Outcast A New Beginning – PC Review

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Outcast: A New Beginning is a new 3rd-person, open world adventure sequel to the original Outcast from 1999. Developed by Appeal Studios (Outcast – Second Contact, Gangs of Sherwood) with publishing by THQ Nordic (a lot of games), the game returns Cutter Slade to the world of Adelpha to defend the Talans from an invading force.

Launched on March 15th 2024, the game is available on PC via Steam, PlayStation 5, and Xbox Series X|S.

Original Developers, Original Feels?

There’s usually something special about original developers returning to the setting of one of their original games. And I don’t mean just to do an expansion or DLC or direct sequel to a game within a few years of the first. In this case, it’s been well over 20 years since the first Outcast game hit the market.

The player character, geared up with jetpack and pistol, is standing just down the path from a gray metallic outpost. The surrounding area near the path has highly detailed foliage. The HUD for the game includes tasks on the left side, health and shield in the top left corner, quick-use items in the bottom left corner, and a minimap to the upper right corner. The current weapon equipped and ammo is also displayed on the bottom right.
Only just the beginning…

Can you imagine picking up something from 20 years ago and filling it with a new breath of life? I expect there was a certain sense of more than just nostalgia for the Appeal Studios team. What do you think, reader? Would you enjoy going back to a world from the past?


Outcast: A New Beginning is a sequel to the original open-world game. Outcast  was only available for Windows when it launched in 1999. It has since seen remastering (Outcast 1.1) and a remake (Outcast – Second Contact). and a different sequel that was never released (Outcast II: The Lost Paradise).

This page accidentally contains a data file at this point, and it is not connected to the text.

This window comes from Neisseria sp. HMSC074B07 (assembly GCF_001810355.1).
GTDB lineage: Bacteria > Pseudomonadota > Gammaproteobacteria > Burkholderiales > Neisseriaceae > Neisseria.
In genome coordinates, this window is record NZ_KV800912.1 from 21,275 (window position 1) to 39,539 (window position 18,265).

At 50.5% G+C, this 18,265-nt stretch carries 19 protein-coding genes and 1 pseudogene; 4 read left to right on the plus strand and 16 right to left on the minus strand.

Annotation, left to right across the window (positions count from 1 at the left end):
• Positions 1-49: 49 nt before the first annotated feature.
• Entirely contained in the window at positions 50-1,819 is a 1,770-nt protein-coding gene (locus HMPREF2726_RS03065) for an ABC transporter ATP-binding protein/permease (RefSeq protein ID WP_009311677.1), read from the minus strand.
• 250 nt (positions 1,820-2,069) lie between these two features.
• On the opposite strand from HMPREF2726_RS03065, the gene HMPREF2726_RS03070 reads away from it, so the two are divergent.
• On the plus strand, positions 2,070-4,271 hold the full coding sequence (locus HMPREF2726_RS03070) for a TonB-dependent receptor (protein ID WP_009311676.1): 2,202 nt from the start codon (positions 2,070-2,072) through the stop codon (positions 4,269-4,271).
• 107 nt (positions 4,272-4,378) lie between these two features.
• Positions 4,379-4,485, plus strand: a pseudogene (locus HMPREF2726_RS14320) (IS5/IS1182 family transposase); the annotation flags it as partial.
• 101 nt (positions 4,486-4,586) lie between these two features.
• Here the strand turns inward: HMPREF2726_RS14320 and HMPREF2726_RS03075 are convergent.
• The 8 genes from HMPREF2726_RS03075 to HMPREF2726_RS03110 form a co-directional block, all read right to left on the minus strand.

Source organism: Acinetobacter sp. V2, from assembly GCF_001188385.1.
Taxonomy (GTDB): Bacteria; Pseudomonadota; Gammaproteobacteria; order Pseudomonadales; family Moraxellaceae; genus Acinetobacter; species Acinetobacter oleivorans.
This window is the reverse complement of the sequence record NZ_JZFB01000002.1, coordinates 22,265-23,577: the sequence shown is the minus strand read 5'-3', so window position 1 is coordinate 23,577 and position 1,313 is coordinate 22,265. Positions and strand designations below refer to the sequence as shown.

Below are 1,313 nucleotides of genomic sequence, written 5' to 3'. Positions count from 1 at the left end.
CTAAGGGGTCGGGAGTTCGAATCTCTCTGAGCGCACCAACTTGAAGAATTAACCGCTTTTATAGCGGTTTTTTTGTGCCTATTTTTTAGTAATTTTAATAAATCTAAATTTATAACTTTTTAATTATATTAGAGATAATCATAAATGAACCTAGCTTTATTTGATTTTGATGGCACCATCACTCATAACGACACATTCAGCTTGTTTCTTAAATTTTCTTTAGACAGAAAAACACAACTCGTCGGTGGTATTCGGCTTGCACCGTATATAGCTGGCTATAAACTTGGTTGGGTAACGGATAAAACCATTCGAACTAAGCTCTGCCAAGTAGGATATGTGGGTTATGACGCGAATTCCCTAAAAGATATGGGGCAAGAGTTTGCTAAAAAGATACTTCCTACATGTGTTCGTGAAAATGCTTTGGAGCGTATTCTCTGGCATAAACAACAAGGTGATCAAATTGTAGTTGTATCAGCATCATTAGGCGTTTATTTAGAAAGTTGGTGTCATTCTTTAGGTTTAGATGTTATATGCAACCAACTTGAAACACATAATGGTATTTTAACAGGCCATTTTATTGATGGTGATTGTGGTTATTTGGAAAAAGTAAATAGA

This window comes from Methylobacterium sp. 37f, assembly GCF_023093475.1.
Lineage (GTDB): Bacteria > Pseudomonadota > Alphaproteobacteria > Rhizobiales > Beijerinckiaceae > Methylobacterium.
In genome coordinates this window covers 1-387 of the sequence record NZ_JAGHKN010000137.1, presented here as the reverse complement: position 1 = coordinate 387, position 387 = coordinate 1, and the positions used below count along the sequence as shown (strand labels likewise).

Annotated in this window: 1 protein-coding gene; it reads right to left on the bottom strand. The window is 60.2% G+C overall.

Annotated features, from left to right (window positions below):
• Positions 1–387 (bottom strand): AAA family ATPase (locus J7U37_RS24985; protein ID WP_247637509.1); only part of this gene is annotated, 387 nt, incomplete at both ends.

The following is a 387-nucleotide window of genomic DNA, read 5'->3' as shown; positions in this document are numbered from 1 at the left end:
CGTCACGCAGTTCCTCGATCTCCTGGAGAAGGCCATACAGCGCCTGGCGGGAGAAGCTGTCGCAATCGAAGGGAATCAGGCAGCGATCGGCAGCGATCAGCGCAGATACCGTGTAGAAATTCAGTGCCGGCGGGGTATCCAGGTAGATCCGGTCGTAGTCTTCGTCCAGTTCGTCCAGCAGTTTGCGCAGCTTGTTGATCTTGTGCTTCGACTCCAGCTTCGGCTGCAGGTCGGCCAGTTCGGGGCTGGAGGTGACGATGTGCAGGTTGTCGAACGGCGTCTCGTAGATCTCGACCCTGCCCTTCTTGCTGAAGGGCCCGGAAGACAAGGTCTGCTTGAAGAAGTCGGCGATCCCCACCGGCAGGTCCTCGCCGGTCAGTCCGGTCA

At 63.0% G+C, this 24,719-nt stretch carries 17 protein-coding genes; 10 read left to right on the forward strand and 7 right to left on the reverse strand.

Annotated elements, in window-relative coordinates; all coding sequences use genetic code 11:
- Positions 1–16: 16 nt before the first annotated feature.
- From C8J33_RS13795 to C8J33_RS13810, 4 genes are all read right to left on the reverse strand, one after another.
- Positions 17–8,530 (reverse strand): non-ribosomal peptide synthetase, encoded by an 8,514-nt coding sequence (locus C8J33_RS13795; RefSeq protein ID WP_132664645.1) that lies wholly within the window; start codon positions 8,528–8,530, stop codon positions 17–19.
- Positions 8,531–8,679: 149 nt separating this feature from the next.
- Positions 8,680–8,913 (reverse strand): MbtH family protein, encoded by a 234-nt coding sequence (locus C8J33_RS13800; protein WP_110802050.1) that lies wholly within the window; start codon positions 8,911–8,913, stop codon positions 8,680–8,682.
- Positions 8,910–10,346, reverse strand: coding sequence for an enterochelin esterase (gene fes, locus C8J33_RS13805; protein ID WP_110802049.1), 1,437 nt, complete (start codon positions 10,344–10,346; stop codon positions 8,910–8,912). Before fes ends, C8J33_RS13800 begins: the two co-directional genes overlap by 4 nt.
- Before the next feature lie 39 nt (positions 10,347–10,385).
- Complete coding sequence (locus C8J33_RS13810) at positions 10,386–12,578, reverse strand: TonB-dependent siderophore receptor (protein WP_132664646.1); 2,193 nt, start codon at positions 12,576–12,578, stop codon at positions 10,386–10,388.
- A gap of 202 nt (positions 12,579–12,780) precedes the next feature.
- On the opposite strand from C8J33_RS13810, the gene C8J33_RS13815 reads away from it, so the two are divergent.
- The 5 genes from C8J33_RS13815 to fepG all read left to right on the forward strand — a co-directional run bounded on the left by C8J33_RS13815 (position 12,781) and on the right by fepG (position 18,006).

The sequel places the player back in the world of Adelpha during a time when an invading force is enslaving the native race of Talans while stripping the planet of its natural resources. Upon gaining your initial bearings, you are thrust into the heart of the conflict and tasked with two main quests: to defend the Talans and to also encourage them to continue repopulating their world.

Oh and also – it appears that you’re the center of some prophecy. No big deal, right?

After picking up the main quest, the map opens up and shows just how much of an open world it really is. The main quests are non-linear and you are free to complete their objectives in any order you choose by completing side quests from the different villages scattered throughout the world. This leaves a lot of room to play through the game at your own pace. It also provides some replay value for later down the road.

There are also side missions scattered throughout the different areas outside of the villages. It is to the player’s benefit to complete these, as they assist in further advancing your character.

Character Advancement

Speaking of advancing your character, Outcast: A New Beginning has several different ways in which this is done. The first is by leveling up your jetpack with the blue helidium resource. Green and red helidium, for your pistol and rifle respectively, are readily found scattered across Adelpha and also regained through combat. Blue helidium seems to only be found by completing certain missions and side quests. Some of such quests include jumping puzzle-esque paths to follow. Thankfully they aren’t too difficult for you jump puzzle haters out there.

The game also allows for modification of your pistol and rifle to adjust your playstyle. Different modules are found by clearing outpost objectives and looting the chests within. You collect nano-cells from enemies and loot boxes to unlock multiple module slots for your weapon. Up to four are available for the pistol and six for the rifle. This allows you to create whatever combination of modules that suits your fancy – whether it be up-in-your-face combat or safely sniping from a distance. You also use nano-cells to upgrade your combat abilities.

A Note on Controls